21 April 2016

Mindfulness and misunderstanding the self

If you, my gentle readers, haven’t already watched this exquisite BigThink video by Harvard China historian and expert Dr Michael Puett on Asian philosophy and the mistakes of ‘mindfulness’ thinking and naturalistic fallacies, please do so now. It’s short but beautifully and sensibly done. Dr Puett attempts to give some psychological context to Confucian ideas of morality, showing that what we tend to think of by default as a natural or autonomous ‘self’ actually turns out to be quite ‘messy’. In doing so, he gives a healthily radical cast to Confucian thought, particularly of Xunzi and Confucius himself – and in the process gently calls into question the matrix of Western assumptions about ‘nature’ and even about the ‘self’ into which a lot of the ‘mindfulness’ thinking is made to fit, which renders it passive, pietistic, individualistic and based on acceptance of the status quo.

Even though Dr Puett affirms the idea that the Confucian ideal is one of self-cultivation, of actively making oneself a better ‘self’, he calls into question precisely what it is that is being cultivated, and in what way. He points out that Xunzi would deem dangerous the call to ‘look within’ and finding a ‘true’, ‘natural’, ‘sincere’ and ‘authentic’ self that ought to be expressed. The ‘messy stuff’ that Dr Puett ultimately refers to, when talking about Xunzi’s model of the psychological baggage that the ‘self’ irreducibly comes with, ultimately comes down to a non-individualistic, relational view; a ‘self’ conditioned by relationships and interactions with other people close to that ‘self’:
The fact is if we’re messy creatures, as many [Chinese philosophers] would say, what we perhaps are in our daily lives are simply people whose emotions are being pulled out all the time, by people we encounter, interactions we have… and over time those responses fall into kind of ruts and patterns, that can just be repeated endlessly. So: someone does something, it makes me angry, and not even because of what they immediately did, but because for some reason it brings back, say, you know, someone from my childhood yelling at me. And I just have a patterned response to a certain action being done in a certain way by anyone that brings out a certain response.
And Puett, in perfect form, finishes off by highlighting the potential dangers of relying on self-cultivation modelled on a disconnected withdrawal, or an acceptance of a personal or social status quo. If ‘mindfulness’ is simply telling yourself ‘I should be who I naturally am meant to be’, then, Puett says: ‘what you’re probably doing is simply continuing to follow a bunch of patterns probably destructive to yourself and almost assuredly destructive to those around you.’ Bravissimo!

To hammer home the point about Xunzi, I have highlighted before, actually, that Confucius bases his idea of ‘self-cultivation’ on what looks to modern Western eyes very much like a paradox: humaneness must be built within oneself and within one’s own relationships, with reference to rites. In order to ‘look within’ in an effective and meaningful way, one has to look without – or, rather, one has to not look at what is contrary to ritual propriety, and learn to do what is ritually-proper in one’s relationships with family and friends and loved ones. The Confucian approach to personal rectitude is emphatically not a Rawlsian one, in which one makes decisions from behind a ‘veil of ignorance’ about one’s own situation and preferences – it is, instead, a means of navigating one’s own situated and non-negotiable relationships with other people (most notably, one’s parents)!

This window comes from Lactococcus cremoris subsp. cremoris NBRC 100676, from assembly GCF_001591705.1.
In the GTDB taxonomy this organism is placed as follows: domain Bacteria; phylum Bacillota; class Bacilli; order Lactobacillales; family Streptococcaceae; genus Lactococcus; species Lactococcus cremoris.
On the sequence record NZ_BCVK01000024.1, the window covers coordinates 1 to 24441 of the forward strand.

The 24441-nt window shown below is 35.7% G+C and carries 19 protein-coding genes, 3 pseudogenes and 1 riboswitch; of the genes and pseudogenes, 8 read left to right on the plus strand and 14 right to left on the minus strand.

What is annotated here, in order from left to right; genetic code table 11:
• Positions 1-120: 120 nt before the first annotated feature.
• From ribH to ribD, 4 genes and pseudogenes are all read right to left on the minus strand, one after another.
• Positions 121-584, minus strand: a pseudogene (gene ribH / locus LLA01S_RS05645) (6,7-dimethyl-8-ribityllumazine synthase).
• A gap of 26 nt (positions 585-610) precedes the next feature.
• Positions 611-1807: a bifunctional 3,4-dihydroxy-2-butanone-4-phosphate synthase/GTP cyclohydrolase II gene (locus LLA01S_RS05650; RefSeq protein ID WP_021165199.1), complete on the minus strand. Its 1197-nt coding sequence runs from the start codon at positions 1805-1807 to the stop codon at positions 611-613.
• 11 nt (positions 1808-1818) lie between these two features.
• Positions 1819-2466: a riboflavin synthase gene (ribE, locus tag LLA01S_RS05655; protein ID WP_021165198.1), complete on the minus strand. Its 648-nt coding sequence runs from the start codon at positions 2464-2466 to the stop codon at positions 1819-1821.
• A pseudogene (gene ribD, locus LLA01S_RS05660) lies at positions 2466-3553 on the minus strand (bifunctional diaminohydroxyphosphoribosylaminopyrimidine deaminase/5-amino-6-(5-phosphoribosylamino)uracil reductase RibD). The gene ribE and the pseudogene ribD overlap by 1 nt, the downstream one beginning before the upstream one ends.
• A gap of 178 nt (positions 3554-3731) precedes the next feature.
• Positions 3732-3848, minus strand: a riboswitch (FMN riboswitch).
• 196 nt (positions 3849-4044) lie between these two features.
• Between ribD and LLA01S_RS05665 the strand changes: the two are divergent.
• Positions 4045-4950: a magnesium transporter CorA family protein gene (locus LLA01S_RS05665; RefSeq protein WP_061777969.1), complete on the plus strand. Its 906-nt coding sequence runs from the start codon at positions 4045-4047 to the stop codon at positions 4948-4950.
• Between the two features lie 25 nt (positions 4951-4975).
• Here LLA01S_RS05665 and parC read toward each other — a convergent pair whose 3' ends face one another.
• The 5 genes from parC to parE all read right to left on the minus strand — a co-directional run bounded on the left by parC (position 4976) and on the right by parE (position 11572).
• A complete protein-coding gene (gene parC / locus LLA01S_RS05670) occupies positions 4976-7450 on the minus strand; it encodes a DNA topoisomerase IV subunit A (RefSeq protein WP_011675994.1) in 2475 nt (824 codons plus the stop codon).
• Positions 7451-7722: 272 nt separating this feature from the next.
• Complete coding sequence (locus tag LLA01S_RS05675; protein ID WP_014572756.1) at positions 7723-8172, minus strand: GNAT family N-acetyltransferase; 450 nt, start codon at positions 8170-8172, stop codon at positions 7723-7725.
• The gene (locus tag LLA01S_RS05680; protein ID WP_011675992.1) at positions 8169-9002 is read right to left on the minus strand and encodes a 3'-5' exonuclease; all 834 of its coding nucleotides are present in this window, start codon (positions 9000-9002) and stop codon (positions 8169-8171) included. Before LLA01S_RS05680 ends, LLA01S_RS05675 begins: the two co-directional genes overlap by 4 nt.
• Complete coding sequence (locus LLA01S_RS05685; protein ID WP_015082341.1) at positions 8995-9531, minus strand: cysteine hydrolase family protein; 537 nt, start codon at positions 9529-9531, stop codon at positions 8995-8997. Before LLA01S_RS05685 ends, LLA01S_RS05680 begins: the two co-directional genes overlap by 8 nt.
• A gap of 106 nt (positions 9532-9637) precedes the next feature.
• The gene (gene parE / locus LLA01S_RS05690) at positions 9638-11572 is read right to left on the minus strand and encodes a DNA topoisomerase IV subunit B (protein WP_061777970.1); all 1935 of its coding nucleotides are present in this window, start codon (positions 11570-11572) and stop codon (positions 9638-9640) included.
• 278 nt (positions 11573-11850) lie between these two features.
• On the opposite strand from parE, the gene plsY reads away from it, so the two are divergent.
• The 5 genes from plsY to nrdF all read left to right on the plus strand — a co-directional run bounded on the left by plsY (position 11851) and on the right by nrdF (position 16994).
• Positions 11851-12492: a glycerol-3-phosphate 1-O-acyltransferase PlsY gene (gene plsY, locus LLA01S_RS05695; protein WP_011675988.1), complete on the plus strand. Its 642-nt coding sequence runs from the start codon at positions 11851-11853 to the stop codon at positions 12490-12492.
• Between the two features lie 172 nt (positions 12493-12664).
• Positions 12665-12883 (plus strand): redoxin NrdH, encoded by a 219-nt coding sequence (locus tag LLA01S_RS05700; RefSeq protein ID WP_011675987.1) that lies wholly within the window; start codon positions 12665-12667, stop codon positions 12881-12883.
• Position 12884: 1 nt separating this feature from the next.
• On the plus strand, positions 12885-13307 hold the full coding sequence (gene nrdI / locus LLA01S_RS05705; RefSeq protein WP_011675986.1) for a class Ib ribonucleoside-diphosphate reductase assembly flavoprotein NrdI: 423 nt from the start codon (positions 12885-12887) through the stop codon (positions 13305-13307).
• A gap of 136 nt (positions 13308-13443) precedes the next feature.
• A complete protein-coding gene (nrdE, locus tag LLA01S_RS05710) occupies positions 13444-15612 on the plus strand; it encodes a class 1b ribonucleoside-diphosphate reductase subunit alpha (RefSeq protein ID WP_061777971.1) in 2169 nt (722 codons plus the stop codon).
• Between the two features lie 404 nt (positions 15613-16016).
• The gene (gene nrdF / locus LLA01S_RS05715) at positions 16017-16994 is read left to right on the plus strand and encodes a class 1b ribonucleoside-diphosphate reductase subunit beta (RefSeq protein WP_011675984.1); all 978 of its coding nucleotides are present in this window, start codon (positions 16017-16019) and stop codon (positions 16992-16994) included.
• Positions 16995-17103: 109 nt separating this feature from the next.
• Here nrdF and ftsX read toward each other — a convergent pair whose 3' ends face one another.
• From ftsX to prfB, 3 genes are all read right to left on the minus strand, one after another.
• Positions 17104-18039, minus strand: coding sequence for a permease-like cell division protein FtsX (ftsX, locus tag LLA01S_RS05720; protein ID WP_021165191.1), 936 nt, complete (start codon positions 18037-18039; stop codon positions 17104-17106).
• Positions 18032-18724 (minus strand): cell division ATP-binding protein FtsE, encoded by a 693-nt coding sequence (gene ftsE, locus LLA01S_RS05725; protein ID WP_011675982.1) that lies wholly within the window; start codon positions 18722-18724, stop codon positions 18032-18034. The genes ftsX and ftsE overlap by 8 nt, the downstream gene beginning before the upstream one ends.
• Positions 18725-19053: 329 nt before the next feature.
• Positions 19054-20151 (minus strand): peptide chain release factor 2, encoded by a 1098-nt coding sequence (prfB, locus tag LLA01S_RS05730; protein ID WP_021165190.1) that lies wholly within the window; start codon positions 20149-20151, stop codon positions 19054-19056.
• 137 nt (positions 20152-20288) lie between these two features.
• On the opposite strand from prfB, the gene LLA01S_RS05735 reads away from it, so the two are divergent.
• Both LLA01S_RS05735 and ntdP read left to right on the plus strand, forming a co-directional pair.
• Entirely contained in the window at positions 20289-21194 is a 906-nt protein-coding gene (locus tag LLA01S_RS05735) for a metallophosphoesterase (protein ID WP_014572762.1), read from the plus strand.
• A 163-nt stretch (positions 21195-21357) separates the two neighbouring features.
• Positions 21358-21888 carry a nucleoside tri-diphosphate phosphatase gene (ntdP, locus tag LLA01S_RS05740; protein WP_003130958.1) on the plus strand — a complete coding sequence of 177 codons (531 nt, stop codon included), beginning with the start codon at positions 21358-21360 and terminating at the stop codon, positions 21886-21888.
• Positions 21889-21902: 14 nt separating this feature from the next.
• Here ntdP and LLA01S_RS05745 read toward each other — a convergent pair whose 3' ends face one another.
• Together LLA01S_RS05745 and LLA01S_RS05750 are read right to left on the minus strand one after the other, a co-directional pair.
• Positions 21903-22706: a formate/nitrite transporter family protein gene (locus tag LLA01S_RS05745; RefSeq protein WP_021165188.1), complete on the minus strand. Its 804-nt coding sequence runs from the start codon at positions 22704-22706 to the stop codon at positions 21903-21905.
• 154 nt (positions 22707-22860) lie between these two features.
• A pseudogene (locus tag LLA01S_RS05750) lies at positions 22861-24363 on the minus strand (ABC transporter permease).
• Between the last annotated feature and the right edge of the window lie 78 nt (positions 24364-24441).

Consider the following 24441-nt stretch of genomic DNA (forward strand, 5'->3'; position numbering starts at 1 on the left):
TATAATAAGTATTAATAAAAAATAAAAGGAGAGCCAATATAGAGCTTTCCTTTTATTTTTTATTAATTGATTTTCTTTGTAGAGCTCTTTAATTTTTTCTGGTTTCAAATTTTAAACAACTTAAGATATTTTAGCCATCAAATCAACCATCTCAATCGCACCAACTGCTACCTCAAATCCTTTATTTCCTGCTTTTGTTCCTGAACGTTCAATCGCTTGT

1. I think that "mindfulness," like any concept that points to something true, can (and pretty much is always) made into something quite false. It's what might be called idolatry. Mindfulness as a "discovering who I am" can, as Puett indicates, become just another means for shoring up the ego, identifying a false self and worshiping at the altar of it. But if it's a way of discovering the various ideas about self and seeing through them, in a continous process, then that seems a good thing, a wonderful thing. And the process must also look without, as you say. That's probably a sign of authenticity. A looking inward that disregards one's fellow beings and the whole cosmos--as being occupied with something supposedly "better" is surely misguided.

  2. I like to practice mindfulness meditation sometimes. It's quite popular in substance misuse addiction treatment. However, I don't do it so often, as I spend too much time praying to fit in any secular meditation!

  3. There's some valid pushback against mindfulness as learned complacency in American corporate culture that usually focuses on the error of separating mindfulness practice from its roots as Vipassana. While I'm sure there has been significant interaction between Confucian and Buddhist thought, this is primarily coming from a Buddhist perspective and was never meant to be practiced outside the context of the dharma as a whole.

    I'm a lay Buddhist practitioner and not an expert, but as I understand it, mindfulness is meant as an aid to understanding pratityasamutpada more deeply as the nature of mind (and everything else) and to ground one not in a sense of self-justification, but in awareness of the causes of suffering and to cultivate a desire to end suffering in oneself and all sentient beings. Deep awareness of Śūnyatā is supposed to accompany mindfulness. As the west has taken it, people are largely missing the other 7 parts of the 8-fold path.